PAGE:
Saudi Arabia has signed an MOU with the California-based firm GlassPoint to build the world’s biggest solar thermal steam producing plant there. The facility will generate steam directly to make aluminum. Aluminum is used in such products as cars, computers, and cell phones.
In many places, industry burns coal or natural gas for heat to create steam. But the global economy is decarbonizing, requiring renewable energy like solar thermal to generate steam or hot air directly in manufacturing such things as aluminum, cement, and copper.
The Saudi Arabian Mining Company will buy industrial solar-generated steam from GlassPoint. A bauxite refinery will use it to produce aluminum. When complete, the 1,500-megawatt facility will help the Saudi mining enterprise achieve its sustainability goals by reducing carbon emissions by more than 600,000 tons annually, or 4% of its overall carbon footprint. GlassPoint, which has not announced a completion date, says that the solar-generated steam will replace half of the fossil-fired steam that the refinery now uses. Building such a facility takes months — not years.
Selling solar steam as a service
“Imagine you are an industrial user, and you have to decarbonize: do you spend hundreds of millions of dollars on new technology? Or do you allocate scarce capital to your core business? Today, they buy gas to produce steam. But now they can buy solar-powered steam,” says Rod MacGregor, the founder and chief executive of GlassPoint. He notes that GlassPoint owns the solar fields and sells the output to industrial users under 20-30 year supply agreements. GlassPoint is not sharing the total cost.
He tells this writer that the manufacturing process is energy-intensive — whether it is to produce metals, chemicals, or paper. Industry uses enormous amounts of steam or heat. But government regulators, shareholders, and customers are putting pressure on those same manufacturers to limit their carbon footprint.
Consider that 74% of the energy used in industry is in the form of steam or heat. While companies could potentially use solar panels to create electricity and then use that electricity to produce steam, it would lose too much heat. Solar-generated steam is far more efficient. GlassPoint uses mirrors to concentrate solar energy on pipes filled with water to create steam. This steam or heat can be used for a variety of industrial processes.
While the bauxite mine is typically not near a refinery, the solar-powered steam plant has to be within 10 kilometers. According to MacGregor, when the steam is transmitted to the refinery, only 1% of it is lost. And 55% of the reflected sunlight is turned into steam. (Solar panels convert only 12% of the sunlight they capture into electricity for comparison purposes.) The amount of land required to build this specific solar-generated steam plant is about 7 square kilometers. A solar photovoltaic facility would require about 6-times more land, he said.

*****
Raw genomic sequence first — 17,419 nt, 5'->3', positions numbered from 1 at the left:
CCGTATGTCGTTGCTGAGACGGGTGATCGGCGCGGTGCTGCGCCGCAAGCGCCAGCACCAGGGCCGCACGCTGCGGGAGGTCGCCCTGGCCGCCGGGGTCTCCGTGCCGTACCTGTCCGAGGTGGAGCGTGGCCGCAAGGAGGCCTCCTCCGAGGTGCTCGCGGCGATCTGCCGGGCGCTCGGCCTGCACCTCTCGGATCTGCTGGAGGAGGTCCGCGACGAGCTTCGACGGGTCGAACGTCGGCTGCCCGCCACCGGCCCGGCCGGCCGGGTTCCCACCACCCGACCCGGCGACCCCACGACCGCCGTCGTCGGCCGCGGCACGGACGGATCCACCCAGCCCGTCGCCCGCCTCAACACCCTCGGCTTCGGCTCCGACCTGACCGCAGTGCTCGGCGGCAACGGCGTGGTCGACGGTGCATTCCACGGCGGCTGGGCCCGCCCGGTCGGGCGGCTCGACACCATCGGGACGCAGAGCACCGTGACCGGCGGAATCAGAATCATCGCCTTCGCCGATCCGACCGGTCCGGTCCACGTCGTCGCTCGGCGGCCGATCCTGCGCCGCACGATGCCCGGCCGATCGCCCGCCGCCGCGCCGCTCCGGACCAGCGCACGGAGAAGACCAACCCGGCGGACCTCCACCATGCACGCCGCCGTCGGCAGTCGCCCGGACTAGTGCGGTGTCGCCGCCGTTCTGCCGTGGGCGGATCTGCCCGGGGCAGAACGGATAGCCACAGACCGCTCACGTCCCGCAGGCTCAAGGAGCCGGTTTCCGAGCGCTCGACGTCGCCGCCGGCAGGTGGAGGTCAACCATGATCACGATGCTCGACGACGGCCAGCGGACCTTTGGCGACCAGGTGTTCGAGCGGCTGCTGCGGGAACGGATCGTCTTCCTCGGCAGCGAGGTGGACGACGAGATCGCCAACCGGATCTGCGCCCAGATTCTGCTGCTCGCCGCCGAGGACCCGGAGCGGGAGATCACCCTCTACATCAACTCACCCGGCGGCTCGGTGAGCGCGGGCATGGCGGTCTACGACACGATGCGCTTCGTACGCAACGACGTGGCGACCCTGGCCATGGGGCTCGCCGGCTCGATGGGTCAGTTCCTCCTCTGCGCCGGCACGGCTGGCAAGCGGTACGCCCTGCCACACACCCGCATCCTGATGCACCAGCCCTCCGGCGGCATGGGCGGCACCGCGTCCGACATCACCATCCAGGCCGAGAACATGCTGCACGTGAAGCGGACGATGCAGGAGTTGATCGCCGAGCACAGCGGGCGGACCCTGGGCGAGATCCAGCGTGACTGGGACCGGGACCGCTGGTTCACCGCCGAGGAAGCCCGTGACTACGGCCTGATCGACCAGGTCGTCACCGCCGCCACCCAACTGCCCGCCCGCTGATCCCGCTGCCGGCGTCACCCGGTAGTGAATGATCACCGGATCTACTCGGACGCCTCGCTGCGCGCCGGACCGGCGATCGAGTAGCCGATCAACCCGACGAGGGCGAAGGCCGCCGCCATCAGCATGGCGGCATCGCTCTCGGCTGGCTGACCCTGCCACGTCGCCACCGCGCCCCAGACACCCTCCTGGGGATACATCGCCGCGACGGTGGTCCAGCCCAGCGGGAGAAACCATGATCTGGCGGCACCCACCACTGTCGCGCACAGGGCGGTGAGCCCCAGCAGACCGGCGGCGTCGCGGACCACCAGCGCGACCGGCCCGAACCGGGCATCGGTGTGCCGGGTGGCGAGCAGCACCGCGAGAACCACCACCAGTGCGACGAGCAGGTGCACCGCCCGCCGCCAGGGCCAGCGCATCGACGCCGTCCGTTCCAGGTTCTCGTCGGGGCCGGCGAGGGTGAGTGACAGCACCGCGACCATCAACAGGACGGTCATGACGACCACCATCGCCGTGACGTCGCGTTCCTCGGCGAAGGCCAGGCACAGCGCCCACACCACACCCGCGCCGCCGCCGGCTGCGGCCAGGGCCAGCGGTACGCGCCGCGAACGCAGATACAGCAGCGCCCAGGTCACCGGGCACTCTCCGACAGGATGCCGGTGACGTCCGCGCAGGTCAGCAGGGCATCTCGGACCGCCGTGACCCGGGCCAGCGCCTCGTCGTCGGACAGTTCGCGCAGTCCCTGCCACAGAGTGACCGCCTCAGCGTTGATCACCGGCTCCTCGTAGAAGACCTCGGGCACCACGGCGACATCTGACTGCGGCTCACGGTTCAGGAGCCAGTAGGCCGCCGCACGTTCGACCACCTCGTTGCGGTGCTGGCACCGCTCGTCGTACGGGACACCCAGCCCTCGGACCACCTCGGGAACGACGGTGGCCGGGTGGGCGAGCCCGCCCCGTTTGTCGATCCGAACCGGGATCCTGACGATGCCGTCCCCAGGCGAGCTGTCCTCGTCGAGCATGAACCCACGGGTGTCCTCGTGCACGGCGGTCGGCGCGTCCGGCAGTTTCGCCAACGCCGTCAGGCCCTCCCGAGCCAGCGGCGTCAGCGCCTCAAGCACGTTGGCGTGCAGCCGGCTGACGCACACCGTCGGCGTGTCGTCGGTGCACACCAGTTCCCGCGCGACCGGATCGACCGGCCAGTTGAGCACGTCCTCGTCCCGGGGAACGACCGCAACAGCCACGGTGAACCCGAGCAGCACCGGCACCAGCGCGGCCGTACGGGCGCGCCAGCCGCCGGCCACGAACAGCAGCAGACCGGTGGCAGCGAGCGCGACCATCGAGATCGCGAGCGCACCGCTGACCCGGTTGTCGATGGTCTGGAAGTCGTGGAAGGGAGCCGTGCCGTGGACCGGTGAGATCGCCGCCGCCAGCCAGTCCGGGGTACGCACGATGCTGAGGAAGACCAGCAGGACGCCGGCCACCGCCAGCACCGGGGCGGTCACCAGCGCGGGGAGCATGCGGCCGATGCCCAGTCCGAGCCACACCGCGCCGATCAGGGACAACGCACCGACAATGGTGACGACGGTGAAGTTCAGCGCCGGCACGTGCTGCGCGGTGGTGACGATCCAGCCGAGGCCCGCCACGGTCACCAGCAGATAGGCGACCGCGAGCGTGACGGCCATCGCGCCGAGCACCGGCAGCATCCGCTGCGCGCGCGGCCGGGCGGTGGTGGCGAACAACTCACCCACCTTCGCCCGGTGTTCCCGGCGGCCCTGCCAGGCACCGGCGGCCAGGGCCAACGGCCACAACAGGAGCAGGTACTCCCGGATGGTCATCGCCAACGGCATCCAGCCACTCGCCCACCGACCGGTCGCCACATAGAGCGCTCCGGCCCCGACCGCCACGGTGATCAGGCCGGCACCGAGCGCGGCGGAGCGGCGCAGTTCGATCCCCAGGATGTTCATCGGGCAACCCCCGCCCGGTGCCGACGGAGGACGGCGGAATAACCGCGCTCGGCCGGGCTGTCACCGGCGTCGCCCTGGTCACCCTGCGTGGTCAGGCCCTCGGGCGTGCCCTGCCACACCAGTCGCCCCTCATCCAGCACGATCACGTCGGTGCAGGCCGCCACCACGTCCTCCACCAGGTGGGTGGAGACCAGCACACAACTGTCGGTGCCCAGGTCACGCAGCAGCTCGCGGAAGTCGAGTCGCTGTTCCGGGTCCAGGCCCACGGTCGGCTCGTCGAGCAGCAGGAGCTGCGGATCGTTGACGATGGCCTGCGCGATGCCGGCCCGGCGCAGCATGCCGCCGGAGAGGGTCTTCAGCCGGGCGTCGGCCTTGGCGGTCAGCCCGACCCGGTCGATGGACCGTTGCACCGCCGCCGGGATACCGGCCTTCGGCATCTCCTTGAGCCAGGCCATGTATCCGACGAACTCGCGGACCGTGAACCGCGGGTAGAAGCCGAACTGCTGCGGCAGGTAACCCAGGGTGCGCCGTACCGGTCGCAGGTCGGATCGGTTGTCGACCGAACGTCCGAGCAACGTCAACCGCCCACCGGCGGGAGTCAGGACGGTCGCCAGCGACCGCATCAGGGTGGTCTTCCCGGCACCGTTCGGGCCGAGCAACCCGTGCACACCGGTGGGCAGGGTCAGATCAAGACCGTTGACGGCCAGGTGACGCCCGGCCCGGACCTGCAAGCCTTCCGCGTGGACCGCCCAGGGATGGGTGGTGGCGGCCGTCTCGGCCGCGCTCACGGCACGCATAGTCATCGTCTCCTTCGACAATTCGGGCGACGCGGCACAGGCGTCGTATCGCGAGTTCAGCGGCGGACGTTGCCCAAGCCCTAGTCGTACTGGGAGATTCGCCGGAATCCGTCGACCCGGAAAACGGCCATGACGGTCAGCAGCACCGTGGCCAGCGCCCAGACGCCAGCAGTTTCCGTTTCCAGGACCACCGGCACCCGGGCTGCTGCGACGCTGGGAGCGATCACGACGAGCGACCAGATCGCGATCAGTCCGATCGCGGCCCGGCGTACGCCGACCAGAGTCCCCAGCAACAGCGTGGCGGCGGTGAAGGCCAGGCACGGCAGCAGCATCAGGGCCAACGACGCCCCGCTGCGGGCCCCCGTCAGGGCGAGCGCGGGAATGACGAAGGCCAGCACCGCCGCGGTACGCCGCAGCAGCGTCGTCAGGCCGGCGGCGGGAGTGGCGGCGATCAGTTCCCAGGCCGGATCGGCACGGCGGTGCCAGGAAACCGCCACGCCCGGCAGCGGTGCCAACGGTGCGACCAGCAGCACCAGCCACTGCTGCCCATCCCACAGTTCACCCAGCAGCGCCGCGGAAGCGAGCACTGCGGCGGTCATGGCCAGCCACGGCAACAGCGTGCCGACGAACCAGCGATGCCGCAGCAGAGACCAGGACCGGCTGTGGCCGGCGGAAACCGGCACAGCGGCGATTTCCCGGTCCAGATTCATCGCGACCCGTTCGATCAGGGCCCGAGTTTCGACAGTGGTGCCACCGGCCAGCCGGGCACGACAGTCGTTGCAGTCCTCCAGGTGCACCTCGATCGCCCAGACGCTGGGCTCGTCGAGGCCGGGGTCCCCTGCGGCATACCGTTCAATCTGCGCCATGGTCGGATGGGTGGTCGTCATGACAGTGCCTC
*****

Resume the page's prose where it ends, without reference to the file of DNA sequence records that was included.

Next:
“Solar steam is more expensive than gas,” says MacGregor. “But it is the cheapest way of getting emissions-free heat.” Industries must conform to the demands of the global community and their shareholders and customers. For example, the European Union taxes companies based on the CO2 content of the products they export.
A short primer on the process to produce aluminum: bauxite ore is mined before it is dissolved in sodium hydroxide, or lye, at a high temperature and pressure. After that, the bauxite ores are separated from alumina. It is then turned into aluminum using a smelting process. The transition from bauxite to alumina is energy-intensive and results in a lot of emissions. If solar-created steam can replace gas-fired steam, that will cut industrial pollution.
Most countries have bauxite deposits, but the largest ones are in the tropics. Australia is a leading producer. Brazil, China, India, and Indonesia are as well. In the United States, it is found in the southern states, although this country is not a significant producer of that sedimentary rock.
GlassPoint first installed a solar-generated steam unit in California in 2011. It then put one in Amal, Oman, in 2012 — a 7-megawatt system. That project led to a separate contract to generate 2,000 tons of steam per day-system producing peak power of more than 330 megawatts. The facility, adjacent to the one in Amal, became operational in 2018 and continues to operate daily.
Last year, the Saudi government unveiled the first wave of what will become at least 60 green initiatives — a $186 billion investment. Among the Kingdom’s goals are to increase its renewable generation and energy efficiency programs. It wants to reach net-zero by 2060.
“This significant development will dramatically reduce our carbon footprint and bring us closer to our mandate of carbon neutrality by 2050. As the world moves towards green aluminum, we intend to help lead the way,” says Robert Wilt, chief executive of the Saudi Arabian Mining Company. Green aluminum has the potential to command a premium, although the company has not disclosed its prices.
The project could pay off not just for Saudi Arabia but also for industries worldwide. Indeed, manufacturing is energy-intensive — a process that now requires steam or heat generated from fossil fuels. But decarbonization efforts are forcing companies to rethink their industrial strategies. That could propel solar-powered steam forward, taking a big bite out of carbon emissions.